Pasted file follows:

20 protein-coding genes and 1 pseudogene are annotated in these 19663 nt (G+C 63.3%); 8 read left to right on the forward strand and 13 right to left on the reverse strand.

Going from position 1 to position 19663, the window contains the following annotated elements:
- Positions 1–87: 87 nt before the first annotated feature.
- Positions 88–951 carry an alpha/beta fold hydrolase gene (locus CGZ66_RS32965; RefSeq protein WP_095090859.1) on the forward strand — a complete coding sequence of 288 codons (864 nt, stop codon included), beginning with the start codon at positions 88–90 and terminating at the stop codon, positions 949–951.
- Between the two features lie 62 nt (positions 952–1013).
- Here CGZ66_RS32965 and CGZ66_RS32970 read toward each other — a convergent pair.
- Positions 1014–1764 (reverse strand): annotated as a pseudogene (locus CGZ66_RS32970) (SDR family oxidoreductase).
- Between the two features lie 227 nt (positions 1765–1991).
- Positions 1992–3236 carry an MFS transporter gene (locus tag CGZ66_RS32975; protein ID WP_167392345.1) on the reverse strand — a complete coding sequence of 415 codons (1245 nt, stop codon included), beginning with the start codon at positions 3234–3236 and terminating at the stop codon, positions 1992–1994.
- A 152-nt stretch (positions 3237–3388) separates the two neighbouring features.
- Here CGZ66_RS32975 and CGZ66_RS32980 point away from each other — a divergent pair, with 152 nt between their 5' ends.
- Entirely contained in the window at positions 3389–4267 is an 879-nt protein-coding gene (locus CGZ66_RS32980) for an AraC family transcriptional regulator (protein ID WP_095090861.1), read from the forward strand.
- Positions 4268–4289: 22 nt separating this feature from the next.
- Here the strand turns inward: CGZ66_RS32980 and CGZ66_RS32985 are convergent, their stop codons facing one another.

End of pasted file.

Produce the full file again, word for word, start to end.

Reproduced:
20 protein-coding genes and 1 pseudogene are annotated in these 19663 nt (G+C 63.3%); 8 read left to right on the forward strand and 13 right to left on the reverse strand.

Going from position 1 to position 19663, the window contains the following annotated elements:
- Positions 1–87: 87 nt before the first annotated feature.
- Positions 88–951 carry an alpha/beta fold hydrolase gene (locus CGZ66_RS32965; RefSeq protein WP_095090859.1) on the forward strand — a complete coding sequence of 288 codons (864 nt, stop codon included), beginning with the start codon at positions 88–90 and terminating at the stop codon, positions 949–951.
- Between the two features lie 62 nt (positions 952–1013).
- Here CGZ66_RS32965 and CGZ66_RS32970 read toward each other — a convergent pair.
- Positions 1014–1764 (reverse strand): annotated as a pseudogene (locus CGZ66_RS32970) (SDR family oxidoreductase).
- Between the two features lie 227 nt (positions 1765–1991).
- Positions 1992–3236 carry an MFS transporter gene (locus tag CGZ66_RS32975; protein ID WP_167392345.1) on the reverse strand — a complete coding sequence of 415 codons (1245 nt, stop codon included), beginning with the start codon at positions 3234–3236 and terminating at the stop codon, positions 1992–1994.
- A 152-nt stretch (positions 3237–3388) separates the two neighbouring features.
- Here CGZ66_RS32975 and CGZ66_RS32980 point away from each other — a divergent pair, with 152 nt between their 5' ends.
- Entirely contained in the window at positions 3389–4267 is an 879-nt protein-coding gene (locus CGZ66_RS32980) for an AraC family transcriptional regulator (protein ID WP_095090861.1), read from the forward strand.
- Positions 4268–4289: 22 nt separating this feature from the next.
- Here the strand turns inward: CGZ66_RS32980 and CGZ66_RS32985 are convergent, their stop codons facing one another.